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Hurry, Jamieson Boyd 
Sumer is icumen 




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180 

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1914 

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Sumer is icumen in 



BY 



JAMIESON B?VHURRY, M.A., M.D. 



AUTHOR OF " READING ABBEY " 



SECOND EDITION 



LONDON : \ 

NOVELLO AND COMPANY, LIMITED 
1914 




PlL 



Contents. 



PAGE. 



The Preface 5 

I. The Prologue 7 

II. " Sumer is icumen in " 9 

i. The Canon .... .... .... 9 

ii. The Compofer .... .... 14 

iii. The Tranfcriber .... .... 17 

iv. The Performers .... ... 20 

v. The Manufcript .... .... 21 

vi. The Harmony .... .... 25 

vii. The Notation .... .... 28 

viii. The Modern Score .... .... 30 

ix. "An Amazing Production " .... 36 

III. The Epilogue 47 

The Index 51 




preface, 




[HIS defcription of " Sumer is icumen 
in" was originally publiftied at the 
time of the unveiling at Reading 
Abbey of a Memorial Tablet, bearing a 
facfimile of the Canon. An enlarged and 
revifed Edition is now iffued in refponfe to a 
widefpread demand and in the hope of 
drawing general attention to this mafterpiece 
of medieval mufic. 

J. B. H. 



Weftfield, 

Reading. 




i. 



prologue. 




HE " Noble and Royal Monaftery of 
Reading," which was dedicated by its 
Founder, King Henry Beauclerc, to 
the glory of God and the fervice of man, has 
left imperishable memories behind it. 

Ereded on a fcale of great magnificence, 
endowed with worldly poffeffions and privileges 
fuch as few religious houfes could rival, 
governed by mitred Abbots famed for their 
piety and learning, Reading Abbey for over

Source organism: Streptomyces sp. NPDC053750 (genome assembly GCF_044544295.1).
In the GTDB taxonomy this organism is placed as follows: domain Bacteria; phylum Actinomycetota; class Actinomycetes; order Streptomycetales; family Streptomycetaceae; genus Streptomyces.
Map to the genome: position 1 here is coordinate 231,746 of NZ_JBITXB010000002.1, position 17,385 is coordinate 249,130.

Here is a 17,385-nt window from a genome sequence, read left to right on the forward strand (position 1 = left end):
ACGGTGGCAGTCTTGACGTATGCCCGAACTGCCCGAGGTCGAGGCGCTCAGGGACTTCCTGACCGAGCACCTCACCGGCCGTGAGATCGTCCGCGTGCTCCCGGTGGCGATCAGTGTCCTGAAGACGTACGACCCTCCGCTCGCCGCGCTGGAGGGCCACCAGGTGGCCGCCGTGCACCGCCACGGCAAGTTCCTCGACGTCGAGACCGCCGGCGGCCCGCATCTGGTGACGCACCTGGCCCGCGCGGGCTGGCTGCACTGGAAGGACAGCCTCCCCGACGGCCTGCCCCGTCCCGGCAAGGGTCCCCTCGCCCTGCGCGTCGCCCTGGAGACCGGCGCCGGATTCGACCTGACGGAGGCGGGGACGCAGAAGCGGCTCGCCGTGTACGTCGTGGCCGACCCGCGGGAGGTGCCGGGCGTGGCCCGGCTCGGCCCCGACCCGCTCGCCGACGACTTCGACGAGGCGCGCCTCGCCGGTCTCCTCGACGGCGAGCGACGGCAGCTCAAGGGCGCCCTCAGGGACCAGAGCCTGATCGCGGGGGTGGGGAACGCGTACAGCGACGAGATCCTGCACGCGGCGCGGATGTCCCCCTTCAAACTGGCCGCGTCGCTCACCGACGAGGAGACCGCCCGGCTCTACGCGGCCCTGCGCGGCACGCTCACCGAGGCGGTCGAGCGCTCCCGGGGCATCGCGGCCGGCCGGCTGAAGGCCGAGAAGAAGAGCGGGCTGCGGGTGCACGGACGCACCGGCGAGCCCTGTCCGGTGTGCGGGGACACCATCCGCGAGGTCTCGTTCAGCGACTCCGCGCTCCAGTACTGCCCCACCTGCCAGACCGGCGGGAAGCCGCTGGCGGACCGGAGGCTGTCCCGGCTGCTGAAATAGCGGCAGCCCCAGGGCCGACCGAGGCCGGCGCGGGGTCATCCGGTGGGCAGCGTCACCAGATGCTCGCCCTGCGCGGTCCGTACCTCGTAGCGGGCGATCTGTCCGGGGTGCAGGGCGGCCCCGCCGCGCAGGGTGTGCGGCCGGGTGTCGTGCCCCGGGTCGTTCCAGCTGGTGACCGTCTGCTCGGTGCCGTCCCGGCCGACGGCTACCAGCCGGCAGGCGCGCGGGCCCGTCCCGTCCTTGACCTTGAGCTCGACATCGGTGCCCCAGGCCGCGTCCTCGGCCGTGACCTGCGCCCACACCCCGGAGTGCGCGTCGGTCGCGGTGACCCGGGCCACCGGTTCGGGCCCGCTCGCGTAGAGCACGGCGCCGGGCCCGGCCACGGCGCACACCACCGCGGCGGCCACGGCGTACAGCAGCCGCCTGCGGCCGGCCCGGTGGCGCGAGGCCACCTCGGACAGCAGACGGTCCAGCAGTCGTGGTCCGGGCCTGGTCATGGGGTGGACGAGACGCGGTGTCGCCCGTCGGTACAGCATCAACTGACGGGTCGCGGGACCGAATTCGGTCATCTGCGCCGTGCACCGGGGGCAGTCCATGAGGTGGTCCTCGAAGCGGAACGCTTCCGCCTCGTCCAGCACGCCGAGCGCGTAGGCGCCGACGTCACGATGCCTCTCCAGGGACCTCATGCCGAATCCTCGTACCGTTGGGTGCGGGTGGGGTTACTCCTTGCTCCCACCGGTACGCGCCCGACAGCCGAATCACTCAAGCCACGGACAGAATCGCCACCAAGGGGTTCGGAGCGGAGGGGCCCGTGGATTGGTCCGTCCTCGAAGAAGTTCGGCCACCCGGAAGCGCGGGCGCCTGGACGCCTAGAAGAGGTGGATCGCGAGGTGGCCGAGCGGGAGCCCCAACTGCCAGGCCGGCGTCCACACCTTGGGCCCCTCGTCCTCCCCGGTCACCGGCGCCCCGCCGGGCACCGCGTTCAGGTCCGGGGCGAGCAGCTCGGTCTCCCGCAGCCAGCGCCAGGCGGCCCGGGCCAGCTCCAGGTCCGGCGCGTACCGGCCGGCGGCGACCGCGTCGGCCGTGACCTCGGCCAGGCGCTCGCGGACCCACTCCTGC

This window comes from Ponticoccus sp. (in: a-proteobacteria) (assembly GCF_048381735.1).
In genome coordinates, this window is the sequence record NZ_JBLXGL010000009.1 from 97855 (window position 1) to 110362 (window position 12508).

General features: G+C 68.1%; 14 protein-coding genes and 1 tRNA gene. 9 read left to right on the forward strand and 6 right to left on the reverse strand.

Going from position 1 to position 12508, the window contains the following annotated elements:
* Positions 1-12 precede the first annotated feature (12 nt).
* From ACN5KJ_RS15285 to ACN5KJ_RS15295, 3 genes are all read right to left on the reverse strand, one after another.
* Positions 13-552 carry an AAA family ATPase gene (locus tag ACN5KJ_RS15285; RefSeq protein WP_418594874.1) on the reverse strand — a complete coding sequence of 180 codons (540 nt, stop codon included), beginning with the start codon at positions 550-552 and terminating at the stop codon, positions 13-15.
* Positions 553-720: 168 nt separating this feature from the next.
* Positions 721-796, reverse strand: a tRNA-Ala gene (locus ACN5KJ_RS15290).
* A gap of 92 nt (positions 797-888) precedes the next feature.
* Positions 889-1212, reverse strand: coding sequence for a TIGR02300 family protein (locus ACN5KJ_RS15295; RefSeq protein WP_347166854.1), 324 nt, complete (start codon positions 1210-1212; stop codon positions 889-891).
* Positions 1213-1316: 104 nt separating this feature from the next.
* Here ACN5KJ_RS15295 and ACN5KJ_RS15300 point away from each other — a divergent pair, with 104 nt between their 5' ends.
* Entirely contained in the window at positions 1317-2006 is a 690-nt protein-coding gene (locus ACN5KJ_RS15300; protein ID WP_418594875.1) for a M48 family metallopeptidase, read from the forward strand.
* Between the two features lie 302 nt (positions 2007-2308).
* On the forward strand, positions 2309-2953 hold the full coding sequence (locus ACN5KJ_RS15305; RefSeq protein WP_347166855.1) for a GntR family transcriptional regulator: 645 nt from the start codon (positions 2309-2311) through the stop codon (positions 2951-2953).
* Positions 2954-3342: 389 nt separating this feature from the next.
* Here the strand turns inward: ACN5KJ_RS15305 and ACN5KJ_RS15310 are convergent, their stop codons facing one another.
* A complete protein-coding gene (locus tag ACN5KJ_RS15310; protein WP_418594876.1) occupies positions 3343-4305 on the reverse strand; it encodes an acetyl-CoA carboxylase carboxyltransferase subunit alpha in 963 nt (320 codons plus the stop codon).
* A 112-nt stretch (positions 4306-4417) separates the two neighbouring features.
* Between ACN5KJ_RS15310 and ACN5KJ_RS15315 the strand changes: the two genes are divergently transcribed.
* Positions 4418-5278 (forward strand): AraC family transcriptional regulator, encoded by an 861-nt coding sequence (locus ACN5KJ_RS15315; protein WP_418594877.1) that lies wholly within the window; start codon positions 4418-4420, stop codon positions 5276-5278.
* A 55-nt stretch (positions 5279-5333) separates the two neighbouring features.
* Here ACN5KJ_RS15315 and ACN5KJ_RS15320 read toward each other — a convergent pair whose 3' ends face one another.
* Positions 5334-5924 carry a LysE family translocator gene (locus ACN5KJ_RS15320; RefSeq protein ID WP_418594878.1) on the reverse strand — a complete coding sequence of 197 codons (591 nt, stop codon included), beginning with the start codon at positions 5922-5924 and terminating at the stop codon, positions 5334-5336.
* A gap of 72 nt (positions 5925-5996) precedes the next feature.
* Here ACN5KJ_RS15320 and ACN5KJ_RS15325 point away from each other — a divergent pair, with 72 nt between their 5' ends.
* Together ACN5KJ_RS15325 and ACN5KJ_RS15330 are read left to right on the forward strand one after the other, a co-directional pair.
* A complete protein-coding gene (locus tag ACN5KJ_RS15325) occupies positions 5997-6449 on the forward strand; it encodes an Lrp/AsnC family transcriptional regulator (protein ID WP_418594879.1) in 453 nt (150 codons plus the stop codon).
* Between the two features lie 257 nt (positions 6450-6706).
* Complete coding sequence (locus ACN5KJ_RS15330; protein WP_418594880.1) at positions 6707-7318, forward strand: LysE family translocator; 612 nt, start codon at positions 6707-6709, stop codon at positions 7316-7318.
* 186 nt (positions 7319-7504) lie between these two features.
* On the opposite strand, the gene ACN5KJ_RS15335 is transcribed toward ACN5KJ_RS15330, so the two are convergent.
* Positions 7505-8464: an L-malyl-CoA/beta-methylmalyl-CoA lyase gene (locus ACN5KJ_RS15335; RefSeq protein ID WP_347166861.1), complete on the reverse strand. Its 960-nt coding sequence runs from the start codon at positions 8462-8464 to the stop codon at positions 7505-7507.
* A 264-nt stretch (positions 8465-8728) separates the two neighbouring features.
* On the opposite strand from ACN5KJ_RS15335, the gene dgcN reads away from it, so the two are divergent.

four centuries filled an important place both 
in Church and State. 



Sumer 10 icumen in. 

The monaftic brethren were equally held in 
honour for their never-failing charity to the 
poor, the pilgrim, the leper. In the words of 
the ancient chronicler they were "a noble 
pattern of holiness and an example of unwearied 
and delightful hofpitality." 

But the moft enduring Memorial of this 
ancient home of religion and learning, more 
enduring even than its impofing ivy-mantled 
Ruins, is that exquifite mufical composition 
" Sumer is icumen in," which has been 
preferved for our perpetual inftruclion and 
delight. 



8 




it "Sumer is teamen in." 




N the Britifh Mufeum is treafured 
a MS. which contains a famous 
Canon, written by a monk at Reading 
Abbey, about the year 1240. This Canon, 
" Sumer is icumen in," has been defcribed 
as "the moft remarkable ancient composition 
in exiftence." The following pages feek to 
juftify that eulogy. 



i. ftbe Canon. 

" Sumer is icumen in" is the earlieft Canon 
known, and one of the earlieft examples of 
Englifh fecular mufic. Its harmony is far 



9 



Sumer is icuinen in. 

in advance of that of any contemporary 
competition, and reflects glory on the 
Englifh fchool of mufic in the thirteenth 
century.